The Origins of Human Language

$75 Limited inc GST / $68
The Origins of Human Language

<p>How, when and why did humans first develop language? Answers to these questions are highly speculative and give rise to a range of unusual ideas. We will look at the ‘Bow Wow’, ‘Hey Ho’ and other

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How, when and why did humans first develop language? Answers to these questions are highly speculative and give rise to a range of unusual ideas. We will look at the ‘Bow Wow’, ‘Hey Ho’ and other oddly named theories. We will examine some recent ideas about language and gossip and grooming (nit-picking?) in some detail and provide some further clues as to how we have developed from grunting chimps to chatting chumps. We will look at what we can safely say we know about the origins of human language and give some definition to that which we will never know.


SUGGESTED READING

  • Dunbar. 1997. Grooming, Gossip and the Evolution of Language. Harvard University Press. Or anything by Dunbar


COURSE OUTLINE

  • Explore the possibility of pre-historic evidence for language use and consider the relationship between the development of language, bipedal stance, tool making and a range of ecological factors.
  • Define the differences between human language and animal communications.
  • Describe each of the classic theories of language origins (“bow-wow” theory – “ding-dong” theory – “pooh-pooh” theory – “yo-he-ho” theory – “sing-song” theory – “ta-ta” theory)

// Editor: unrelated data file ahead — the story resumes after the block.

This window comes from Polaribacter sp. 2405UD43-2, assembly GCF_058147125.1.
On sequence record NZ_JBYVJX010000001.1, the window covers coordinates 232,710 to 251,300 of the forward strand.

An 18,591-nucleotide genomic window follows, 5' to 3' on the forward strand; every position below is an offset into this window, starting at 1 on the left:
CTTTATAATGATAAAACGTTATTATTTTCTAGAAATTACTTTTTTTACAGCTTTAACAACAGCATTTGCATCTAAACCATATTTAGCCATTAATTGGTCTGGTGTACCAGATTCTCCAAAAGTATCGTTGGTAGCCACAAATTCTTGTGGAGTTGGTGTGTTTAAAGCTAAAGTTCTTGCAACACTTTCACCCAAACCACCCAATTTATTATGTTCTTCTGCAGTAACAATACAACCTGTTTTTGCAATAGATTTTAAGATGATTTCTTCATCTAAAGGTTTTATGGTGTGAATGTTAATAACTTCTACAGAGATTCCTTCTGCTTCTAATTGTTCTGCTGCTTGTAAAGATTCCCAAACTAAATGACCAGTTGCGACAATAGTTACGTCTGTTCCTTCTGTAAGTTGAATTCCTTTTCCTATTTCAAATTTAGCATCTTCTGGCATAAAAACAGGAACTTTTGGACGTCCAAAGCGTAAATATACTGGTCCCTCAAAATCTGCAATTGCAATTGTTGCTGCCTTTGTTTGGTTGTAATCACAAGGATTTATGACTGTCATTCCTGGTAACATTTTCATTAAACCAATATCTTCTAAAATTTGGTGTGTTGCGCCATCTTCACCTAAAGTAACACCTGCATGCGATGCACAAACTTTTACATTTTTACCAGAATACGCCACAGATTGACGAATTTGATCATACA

• Relate the history of ideas about language origins, including the banning of the topic by the Académie française in the 19th century
  • Review Robin Dunbar’s refutation of these theories and present his ideas about the relationship between language development and social grooming. (see suggested reading)


PLANNED LEARNING OUTCOMES
By the end of this course, students should be able to:

  1. Give some dimensions to the prehistorical development of human language.
  2. Provide examples of the range of differences between human language and animal communications.
  3. Be able to account for the numerous theories of the origins of human language.
  4. Provide reasoning as to why or why not these theories might be possible or even probable.
  5. Understand the arguments put forward by Robin Dunbar in outlining his social grooming theories.